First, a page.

It has been a little more than two weeks since President Biden greeted Crown Prince Mohammed bin Salman of Saudi Arabia with a fist bump while visiting Jiddah. A key purpose of Mr. Biden’s trip, which constituted a face-losing reversal of his previous efforts to isolate the brutal Saudi regime, was to get more oil production from the kingdom — and gas-price relief for U.S. motorists. MBS, as the Saudi leader is known, has just responded with his own gesture: an upraised middle finger. The flip-off wasn’t literal, to be sure; figuratively, though, the description fits Wednesday’s announcement that the global oil cartel Saudi Arabia leads will boost monthly production by a mere 100,000 barrels, or 0.1 percent of global demand for crude.
As a diplomatic exercise, Mr. Biden’s elaborate, legitimacy-conferring photo op with MBS was an especially regrettable example of political expediency, which could have been redeemed, in part, only if the president had accomplished offsetting U.S. goals. Progress on human rights, even in the limited form of political-prisoner releases, would have counted; none materialized. Now, it’s clear the president will have little more than a rounding error’s worth of additional crude oil supply to show for his efforts economically. Global oil prices will remain correspondingly elevated, which has the added disadvantage, albeit at the margins, of helping Russia, which works with Saudi Arabia to coordinate exports.
The message from Riyadh could not be clearer: MBS is in no mood to do Mr. Biden any favors in his hour of political need before the November elections. No surprise there: MBS got along well with Republican Donald Trump and might be trying to do his part for the GOP’s prospects. And even though ordinary people in the United States and Europe are suffering from energy disruptions brought on in part by Russian aggression against Ukraine, MBS is not inclined to help them. To be sure, this constitutes a snub not only of Mr. Biden but also of Britain’s Conservative government, whose erstwhile leader, Boris Johnson, preceded the president in Riyadh, and of French President Emmanuel Macron, who hosted MBS in Paris at the end of July. All the more reason for the West to reflect deeply about the possibilities for constructive relations with his regime.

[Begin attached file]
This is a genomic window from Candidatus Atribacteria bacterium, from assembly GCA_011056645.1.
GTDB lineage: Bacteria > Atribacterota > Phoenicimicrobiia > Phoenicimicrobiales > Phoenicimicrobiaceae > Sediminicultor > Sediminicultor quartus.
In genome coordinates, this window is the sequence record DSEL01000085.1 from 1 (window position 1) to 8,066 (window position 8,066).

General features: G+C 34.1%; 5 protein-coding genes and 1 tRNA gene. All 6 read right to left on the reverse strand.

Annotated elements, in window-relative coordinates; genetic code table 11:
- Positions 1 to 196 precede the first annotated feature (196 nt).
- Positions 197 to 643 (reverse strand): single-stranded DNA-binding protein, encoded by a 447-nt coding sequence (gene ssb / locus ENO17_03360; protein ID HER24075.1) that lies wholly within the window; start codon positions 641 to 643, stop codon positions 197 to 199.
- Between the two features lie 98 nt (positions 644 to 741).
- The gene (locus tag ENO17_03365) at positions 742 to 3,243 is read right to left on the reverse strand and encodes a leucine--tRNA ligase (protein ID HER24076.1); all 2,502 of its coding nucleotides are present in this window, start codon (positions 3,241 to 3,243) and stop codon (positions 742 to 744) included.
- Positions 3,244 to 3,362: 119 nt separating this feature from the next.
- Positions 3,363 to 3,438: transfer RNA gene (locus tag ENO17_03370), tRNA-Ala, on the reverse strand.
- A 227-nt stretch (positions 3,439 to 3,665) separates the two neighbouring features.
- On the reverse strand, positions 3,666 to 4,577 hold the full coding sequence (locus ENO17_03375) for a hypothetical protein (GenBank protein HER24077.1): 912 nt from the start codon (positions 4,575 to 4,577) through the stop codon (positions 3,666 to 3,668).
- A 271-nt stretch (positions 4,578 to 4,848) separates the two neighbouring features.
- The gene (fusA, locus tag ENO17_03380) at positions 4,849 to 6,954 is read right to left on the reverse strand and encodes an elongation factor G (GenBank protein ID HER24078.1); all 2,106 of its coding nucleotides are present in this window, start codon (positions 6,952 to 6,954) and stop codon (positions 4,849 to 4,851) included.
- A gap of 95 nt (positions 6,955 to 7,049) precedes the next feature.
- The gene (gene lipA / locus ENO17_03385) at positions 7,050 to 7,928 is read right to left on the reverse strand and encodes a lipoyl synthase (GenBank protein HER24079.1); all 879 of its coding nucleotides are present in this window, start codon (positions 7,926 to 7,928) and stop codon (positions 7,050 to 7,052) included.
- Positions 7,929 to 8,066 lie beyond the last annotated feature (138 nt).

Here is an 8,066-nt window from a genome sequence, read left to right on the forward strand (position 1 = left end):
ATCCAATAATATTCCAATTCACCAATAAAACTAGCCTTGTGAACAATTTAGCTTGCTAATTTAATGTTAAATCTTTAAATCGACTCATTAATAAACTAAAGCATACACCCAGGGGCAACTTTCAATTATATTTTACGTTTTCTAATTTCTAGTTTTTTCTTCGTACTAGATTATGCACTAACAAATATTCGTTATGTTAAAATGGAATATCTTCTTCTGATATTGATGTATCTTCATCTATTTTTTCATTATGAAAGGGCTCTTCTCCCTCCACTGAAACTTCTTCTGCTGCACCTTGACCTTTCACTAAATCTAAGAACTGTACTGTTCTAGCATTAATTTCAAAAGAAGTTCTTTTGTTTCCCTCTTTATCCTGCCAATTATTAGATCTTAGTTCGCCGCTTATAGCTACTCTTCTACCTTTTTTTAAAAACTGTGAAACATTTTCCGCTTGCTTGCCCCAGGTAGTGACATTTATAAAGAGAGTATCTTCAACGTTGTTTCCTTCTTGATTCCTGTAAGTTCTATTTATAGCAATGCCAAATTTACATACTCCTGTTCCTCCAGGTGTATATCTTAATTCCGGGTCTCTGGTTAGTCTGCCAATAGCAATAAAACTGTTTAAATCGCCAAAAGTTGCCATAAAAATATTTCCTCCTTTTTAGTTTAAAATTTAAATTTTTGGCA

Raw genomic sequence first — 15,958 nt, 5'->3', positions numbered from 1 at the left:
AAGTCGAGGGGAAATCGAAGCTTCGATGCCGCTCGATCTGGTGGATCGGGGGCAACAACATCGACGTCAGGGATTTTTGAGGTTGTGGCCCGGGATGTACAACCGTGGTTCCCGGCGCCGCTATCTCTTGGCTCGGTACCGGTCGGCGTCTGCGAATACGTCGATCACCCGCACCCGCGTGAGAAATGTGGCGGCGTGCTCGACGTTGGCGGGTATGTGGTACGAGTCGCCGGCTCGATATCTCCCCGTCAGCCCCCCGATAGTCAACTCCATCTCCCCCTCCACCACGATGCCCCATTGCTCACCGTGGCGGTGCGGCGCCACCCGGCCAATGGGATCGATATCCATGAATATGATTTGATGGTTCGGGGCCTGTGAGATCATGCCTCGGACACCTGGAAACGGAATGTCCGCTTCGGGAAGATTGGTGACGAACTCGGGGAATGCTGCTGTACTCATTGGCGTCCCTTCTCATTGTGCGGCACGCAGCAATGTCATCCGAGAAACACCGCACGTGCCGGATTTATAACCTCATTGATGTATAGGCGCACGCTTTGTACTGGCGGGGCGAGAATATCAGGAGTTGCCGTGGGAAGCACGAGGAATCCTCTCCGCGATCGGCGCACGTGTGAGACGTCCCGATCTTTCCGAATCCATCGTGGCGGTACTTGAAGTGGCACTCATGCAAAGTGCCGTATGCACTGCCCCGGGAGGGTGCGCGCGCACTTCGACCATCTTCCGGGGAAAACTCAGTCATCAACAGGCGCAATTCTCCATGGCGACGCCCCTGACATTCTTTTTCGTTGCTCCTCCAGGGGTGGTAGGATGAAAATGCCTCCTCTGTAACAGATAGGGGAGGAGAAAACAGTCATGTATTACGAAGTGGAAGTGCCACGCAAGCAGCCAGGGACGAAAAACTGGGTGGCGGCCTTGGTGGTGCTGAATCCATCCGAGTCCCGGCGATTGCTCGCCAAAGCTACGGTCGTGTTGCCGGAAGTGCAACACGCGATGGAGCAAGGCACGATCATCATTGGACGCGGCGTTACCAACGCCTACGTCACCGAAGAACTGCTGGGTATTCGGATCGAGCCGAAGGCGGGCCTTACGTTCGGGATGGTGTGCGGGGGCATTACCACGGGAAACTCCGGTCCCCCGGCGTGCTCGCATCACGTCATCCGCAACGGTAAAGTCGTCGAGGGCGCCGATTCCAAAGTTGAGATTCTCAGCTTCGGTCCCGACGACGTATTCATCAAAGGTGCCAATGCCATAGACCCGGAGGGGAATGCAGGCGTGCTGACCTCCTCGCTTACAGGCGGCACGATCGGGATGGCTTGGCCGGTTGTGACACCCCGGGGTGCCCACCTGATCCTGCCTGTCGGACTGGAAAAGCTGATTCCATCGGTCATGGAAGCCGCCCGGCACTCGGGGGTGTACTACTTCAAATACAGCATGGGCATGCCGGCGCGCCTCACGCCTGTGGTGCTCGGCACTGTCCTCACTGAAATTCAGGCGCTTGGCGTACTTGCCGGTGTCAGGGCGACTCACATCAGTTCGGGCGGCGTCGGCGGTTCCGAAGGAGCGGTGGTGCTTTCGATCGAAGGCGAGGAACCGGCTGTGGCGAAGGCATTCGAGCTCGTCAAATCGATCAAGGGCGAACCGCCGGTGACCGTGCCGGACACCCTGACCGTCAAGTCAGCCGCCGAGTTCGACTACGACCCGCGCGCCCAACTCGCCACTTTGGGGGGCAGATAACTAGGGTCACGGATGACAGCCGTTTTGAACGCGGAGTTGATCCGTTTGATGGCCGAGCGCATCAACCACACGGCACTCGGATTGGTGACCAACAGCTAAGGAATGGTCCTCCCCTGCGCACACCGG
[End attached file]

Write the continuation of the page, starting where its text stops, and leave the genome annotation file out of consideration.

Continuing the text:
As it happens, gas prices in the United States have been easing. The average price of a gallon of regular unleaded has fallen seven straight weeks since peaking in mid-June. Yet a major reason is slower U.S. economic growth, because of the Federal Reserve’s inflation-fighting interest-rate increases. In short, welcome as they are, lower prices are a mixed blessing both for Mr. Biden and the voters whom his party will soon face.
Meanwhile, the administration continues to bestow favors on MBS and his allies. On Tuesday, the State Department announced a new sale of missiles to resupply U.S.-made defense systems in Saudi Arabia and the United Arab Emirates. Congress can veto the deal, which provides an opportunity for a correction of Mr. Biden’s failed policy. The White House’s concessions to one of the world’s most vicious dictators have yielded next to nothing; it’s time to adopt a tougher approach.